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Monday, January 29, 2018

Abram Room, Bed and Sofa, 1927

Третья Мещанская (Bed and Sofa), 1927
film poster
(image source: movpins)
no copyright infringement intended

We'd expect a Soviet movie to be framed in some Soviet canons. Well, with many Soviet movies of the twenties, simply it's not the case. Look for instance at this Третья Мещанская (Bed and Sofa), created by Abram Room in 1927. It's the story of a ménage à trois à la russe, started (and keeping on) due to the huge housing problems of those years, and evolving into something that could suggest kind of a same-sex resolution.

It's Moscow of the twenties, housing problems are huge, it's far from the period of continuous development of huge ugly projects with myriads of small anonymous apartments. Right now it's just that, an old city with an ever growing number of people coming in, and it's impossible to find a dwelling for everyone. It comes that anyone finds a solution on its on, sharing bed and sofa and even more.

Some say that this movie alludes to the tempestuos story between Majakovsky and Lilya Brik. I don't know whether it's the case. Simply the Soviet mentalities of the twenties were unexpectedly free when it was coming to the gender issues, putting men and women on an equal footing on anything related to family, attitude toward sex, conjugal fidelity and ejusdem farinae. All this would radically change a few years later, but by then it was just the decade of the twenties. Anyway a wonderful comedy, full of tempo, and full of warmth, of sympathy for each hero, the wife and the two men.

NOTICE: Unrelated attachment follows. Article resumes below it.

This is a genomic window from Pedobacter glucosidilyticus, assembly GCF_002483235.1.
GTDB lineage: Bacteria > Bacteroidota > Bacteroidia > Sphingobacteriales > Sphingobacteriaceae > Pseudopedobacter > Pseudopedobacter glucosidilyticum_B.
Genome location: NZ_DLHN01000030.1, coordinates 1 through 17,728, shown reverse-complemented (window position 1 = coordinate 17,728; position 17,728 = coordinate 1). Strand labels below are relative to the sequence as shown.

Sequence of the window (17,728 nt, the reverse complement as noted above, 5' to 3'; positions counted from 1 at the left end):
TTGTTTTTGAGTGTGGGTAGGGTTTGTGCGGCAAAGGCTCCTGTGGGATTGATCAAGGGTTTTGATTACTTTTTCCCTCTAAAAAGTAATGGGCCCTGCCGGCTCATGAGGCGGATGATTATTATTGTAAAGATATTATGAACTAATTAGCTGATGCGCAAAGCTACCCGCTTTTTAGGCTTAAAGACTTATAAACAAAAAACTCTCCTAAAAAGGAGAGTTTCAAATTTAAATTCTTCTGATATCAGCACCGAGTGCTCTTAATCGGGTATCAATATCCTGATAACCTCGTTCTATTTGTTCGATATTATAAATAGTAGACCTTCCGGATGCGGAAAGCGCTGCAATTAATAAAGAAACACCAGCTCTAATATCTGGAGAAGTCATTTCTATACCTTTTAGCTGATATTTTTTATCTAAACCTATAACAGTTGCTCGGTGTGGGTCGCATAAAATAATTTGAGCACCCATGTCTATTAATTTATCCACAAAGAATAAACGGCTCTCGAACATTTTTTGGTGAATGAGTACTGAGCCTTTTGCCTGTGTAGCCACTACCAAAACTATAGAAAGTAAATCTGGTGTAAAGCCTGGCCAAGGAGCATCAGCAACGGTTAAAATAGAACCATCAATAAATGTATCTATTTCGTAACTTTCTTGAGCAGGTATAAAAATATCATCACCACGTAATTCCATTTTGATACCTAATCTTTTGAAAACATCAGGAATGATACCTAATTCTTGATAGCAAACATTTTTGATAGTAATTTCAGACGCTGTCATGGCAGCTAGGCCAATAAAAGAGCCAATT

A bit about the actors. Let's mention firstly Lyudmila Semyonova, playing with wonderful subtlety in the role of the wife. I saw her also in a much later movie, from 1961, The Steamroller and the Violin, the first oeuvre of Tarkovsky. Nikolai Batalov was in the role of the husband. He was an interesting actor, unfortunately he died too young and played only in ten movies throughout his life. I already watched three of them (and maybe I will come here with the fourth). His namesake, Aleksey Batalov (no relation between the two) would make a much, much longer career. And Vladimir Fogel in the role of husband's friend and competitor, he was one of the leading actors of his generation (the best, as Pudovkin would state later). He died tragically in 1929, being only 27 years old. Despite his brief life he played in fourteen movies.

Lyudmila Semyonova
(image from Bed and Sofa)
source: listal
no copyright infringement intended

(Abram Room)


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